I think you're raising two different issues here. One concerns our relationship, political or moral, to all other sentient beings, human or not. This is an issue of considerable passionate dispute going back several thousand years, and is by no means as settled as you seem to believe. The other issue is how we should deal with other human beings. Human beings are different from other animals in that they have much more power; they can make war on us and kill us, whereas other animals are for all practical purposes utterly helpless. I am not going to attempt to deal with our relationships with our little furry brethren here because I don't think, based on past experience, that it will work out well.
In the case of dealing with other human beings, if one has a choice between constructing a community in which some must live and others must suffer and die, and one in which everyone has some sort of chance to live, and one chooses the former, one has in effect chosen war, a class system, and slavery, because this is the only way such a situation can persist. I would think this would be obvious: human beings do not voluntarily accept subjugation and death and have to be continuously trained and disciplined using force, threats of force and fraud to do so. We can call this sort of arrangement "the State". Those who do the training must be constantly on their guard lest the system be overturned and they find themselves on the other side of the gun or lash or whatever it is they use. So they are not much freer than their victims.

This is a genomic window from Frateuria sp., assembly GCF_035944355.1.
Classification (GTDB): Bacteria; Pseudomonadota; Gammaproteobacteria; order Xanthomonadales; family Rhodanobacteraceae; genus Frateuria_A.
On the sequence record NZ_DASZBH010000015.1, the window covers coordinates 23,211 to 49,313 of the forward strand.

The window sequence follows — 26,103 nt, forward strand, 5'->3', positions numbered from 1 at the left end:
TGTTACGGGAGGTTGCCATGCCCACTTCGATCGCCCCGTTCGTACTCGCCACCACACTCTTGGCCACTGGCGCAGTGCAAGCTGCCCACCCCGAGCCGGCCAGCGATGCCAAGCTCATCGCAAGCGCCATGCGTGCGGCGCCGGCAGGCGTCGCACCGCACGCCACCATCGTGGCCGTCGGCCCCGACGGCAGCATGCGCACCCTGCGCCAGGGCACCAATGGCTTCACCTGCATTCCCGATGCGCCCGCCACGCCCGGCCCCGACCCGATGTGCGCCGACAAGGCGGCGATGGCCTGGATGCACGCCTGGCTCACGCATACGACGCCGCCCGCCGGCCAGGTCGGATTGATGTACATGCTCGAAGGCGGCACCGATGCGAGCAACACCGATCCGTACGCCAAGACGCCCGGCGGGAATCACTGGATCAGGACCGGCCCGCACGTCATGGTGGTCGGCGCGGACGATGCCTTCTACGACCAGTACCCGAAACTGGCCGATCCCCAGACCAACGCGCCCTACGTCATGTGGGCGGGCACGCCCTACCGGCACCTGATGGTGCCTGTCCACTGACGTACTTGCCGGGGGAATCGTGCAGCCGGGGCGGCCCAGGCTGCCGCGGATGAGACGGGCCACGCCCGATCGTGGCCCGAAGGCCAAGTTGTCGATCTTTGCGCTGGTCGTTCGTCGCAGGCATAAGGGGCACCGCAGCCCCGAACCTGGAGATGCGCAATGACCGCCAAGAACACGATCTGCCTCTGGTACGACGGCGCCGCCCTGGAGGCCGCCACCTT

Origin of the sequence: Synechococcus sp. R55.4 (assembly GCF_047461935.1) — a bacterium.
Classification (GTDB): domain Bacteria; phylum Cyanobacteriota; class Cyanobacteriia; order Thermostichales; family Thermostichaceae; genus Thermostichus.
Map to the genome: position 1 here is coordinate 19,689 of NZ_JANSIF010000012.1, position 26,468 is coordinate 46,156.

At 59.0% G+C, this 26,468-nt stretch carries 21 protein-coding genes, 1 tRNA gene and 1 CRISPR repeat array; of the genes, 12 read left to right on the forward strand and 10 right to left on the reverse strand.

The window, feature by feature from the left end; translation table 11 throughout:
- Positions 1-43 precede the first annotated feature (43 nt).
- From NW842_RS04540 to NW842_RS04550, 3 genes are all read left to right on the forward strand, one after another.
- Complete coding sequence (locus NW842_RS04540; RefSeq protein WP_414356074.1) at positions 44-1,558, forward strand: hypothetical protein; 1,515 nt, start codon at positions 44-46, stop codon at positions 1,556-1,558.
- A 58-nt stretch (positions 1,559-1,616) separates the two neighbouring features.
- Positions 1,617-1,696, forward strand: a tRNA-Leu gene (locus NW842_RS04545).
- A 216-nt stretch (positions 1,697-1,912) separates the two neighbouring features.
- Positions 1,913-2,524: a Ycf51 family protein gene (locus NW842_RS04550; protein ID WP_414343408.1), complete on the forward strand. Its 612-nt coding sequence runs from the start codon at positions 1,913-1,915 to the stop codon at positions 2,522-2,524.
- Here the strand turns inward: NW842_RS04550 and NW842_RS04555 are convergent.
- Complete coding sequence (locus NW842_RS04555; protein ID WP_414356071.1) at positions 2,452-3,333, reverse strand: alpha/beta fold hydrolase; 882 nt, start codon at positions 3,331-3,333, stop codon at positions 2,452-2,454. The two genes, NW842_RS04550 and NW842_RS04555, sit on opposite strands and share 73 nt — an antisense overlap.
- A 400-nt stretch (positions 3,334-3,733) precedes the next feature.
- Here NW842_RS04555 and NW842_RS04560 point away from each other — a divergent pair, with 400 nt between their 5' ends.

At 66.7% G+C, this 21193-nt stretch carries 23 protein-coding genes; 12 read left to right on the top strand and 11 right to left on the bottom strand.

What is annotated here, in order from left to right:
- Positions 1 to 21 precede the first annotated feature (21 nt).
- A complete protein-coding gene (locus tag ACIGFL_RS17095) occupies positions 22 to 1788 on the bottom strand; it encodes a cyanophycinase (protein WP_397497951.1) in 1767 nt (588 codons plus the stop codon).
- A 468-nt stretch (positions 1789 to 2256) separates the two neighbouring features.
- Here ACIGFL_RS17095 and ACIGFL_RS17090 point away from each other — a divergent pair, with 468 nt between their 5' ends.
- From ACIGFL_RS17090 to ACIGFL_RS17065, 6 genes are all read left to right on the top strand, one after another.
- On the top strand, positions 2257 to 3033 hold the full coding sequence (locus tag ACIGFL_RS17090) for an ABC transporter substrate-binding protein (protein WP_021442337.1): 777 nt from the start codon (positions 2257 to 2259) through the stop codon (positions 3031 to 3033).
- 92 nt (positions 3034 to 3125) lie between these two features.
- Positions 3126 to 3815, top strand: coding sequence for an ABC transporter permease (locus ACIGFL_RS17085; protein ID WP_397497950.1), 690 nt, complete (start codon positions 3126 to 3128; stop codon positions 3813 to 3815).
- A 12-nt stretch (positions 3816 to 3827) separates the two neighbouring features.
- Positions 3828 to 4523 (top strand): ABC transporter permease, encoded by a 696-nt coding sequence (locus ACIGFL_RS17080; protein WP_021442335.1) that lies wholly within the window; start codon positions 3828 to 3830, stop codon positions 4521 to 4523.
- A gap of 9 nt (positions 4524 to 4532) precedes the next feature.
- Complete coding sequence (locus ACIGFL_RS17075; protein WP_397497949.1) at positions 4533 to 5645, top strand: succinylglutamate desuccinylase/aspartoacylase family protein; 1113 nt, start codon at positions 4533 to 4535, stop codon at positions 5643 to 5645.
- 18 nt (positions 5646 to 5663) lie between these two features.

There is an additional problem with the State: technological advances, or "progress". As more and more power becomes available to human beings, the methods and devices which they use in combat with one another will become increasingly destructive. It seems inevitable that some configuration of such methods, devices and events must occur sooner or later which will destroy the community physically.
You'll notice that I have rigorously avoided sensitive stuff like morals and aesthetics here. There's no idealism, altruism or communitarianism. My arguments depend entirely on my assumption of a preference on your part for personal freedom and well-being. Of course you may disdain these things as well; there are those who do.